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Governor Signs Nation's First 'Right To Try' Bill Into Law

FORT COLLINS, Colo. (CBS4) – With the governor's signature Colorado is now the first state to allow terminally ill patients to have access to medication that is not approved by the government.

Gov. John Hickenlooper stated he doesn't want patients to die knowing there may have been a drug in existence to help them that they were not allowed to take.

Ron Patterson is a former engineer who never imagined he could become one of the 600,000 people who die each year from cancer.

"They did blood work and when he got the results he called me and said, 'You better get into Poudre Valley Hospital right now. You got something really bad,'" said Patterson.

His only option was chemotherapy but Hickenlooper's signing of the nation's first "Right To Try" bill into law could provide Patterson with more options.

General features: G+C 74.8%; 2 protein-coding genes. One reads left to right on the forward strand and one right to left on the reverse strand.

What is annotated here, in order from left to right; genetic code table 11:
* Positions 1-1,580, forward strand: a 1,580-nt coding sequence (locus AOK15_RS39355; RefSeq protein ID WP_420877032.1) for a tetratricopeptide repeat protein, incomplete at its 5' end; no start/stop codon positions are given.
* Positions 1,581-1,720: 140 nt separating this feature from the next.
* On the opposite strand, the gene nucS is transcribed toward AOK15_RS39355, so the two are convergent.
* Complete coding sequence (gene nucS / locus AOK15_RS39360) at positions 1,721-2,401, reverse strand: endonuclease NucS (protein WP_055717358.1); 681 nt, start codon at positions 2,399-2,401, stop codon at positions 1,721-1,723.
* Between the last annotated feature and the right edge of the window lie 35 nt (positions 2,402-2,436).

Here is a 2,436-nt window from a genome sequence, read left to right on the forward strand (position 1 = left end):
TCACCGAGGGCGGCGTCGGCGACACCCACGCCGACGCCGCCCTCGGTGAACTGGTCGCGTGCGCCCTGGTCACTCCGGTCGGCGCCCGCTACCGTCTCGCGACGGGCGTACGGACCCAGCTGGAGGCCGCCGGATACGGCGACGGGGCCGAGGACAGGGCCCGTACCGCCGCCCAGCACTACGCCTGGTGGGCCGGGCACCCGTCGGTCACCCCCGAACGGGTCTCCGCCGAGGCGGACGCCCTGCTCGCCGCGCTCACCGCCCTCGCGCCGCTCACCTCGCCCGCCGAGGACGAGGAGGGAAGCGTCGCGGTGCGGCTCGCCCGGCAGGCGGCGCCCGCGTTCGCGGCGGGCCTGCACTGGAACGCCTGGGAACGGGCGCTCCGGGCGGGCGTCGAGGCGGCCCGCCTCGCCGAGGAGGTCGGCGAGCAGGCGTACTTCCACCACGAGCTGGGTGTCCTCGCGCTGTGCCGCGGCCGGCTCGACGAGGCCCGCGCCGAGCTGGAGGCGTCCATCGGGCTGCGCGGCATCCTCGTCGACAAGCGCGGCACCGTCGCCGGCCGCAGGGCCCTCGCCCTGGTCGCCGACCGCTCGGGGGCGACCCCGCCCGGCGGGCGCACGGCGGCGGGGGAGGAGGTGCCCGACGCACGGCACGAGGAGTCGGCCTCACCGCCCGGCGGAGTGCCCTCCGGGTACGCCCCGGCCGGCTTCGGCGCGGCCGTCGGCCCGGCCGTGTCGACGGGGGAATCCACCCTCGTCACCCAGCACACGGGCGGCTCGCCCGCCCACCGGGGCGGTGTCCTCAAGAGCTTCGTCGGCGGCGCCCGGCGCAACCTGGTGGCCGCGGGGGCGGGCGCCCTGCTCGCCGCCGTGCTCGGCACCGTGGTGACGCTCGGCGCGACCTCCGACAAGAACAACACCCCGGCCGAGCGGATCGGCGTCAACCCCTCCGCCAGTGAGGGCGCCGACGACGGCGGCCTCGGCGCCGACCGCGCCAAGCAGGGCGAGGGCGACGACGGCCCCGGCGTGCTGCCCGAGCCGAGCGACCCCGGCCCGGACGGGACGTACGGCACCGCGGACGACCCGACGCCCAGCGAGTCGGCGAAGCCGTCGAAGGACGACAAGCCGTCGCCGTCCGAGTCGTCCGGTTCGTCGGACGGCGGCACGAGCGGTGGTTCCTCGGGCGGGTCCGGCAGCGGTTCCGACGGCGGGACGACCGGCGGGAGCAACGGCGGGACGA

"Patients should be able to try a treatment even though it hasn't been approved if it's an attempt to save their life if they're in a terminal situation," said Hickenlooper.

Right now there are over 20,000 safe medications making their way through the Food and Drug Administration approval process but only three percent of the sickest patients are eligible for clinical trials.

Grace Taylor with Poudre Valley Hospital says the law could open new doors for terminally ill patients.

"It is frustrating, at times there is regulation that we do have to go through with reason, so hopefully this new bill will help navigate that path a little bit more cleaner, and a little bit more proactively now going forward," said Taylor.

"It will definitely give people a sense of hope."

At this point Patterson says he has nothing more to lose in order to gain a fighting chance.

"It just gives me another tool in the war chest to try," said Patterson.

Although Colorado's legislation clears the way for drug companies to provide experimental medications to patients outside of clinical trials, drugmakers would not be required to do so. And some critics say the legislation won't lead to greater access.

Similar measures are pending in Louisiana and Missouri. Arizona voters will decide in November whether to set up a similar program.

Hickenlooper also signed another bill into law this legislative session that educates people on how to take their prescription medications safely.

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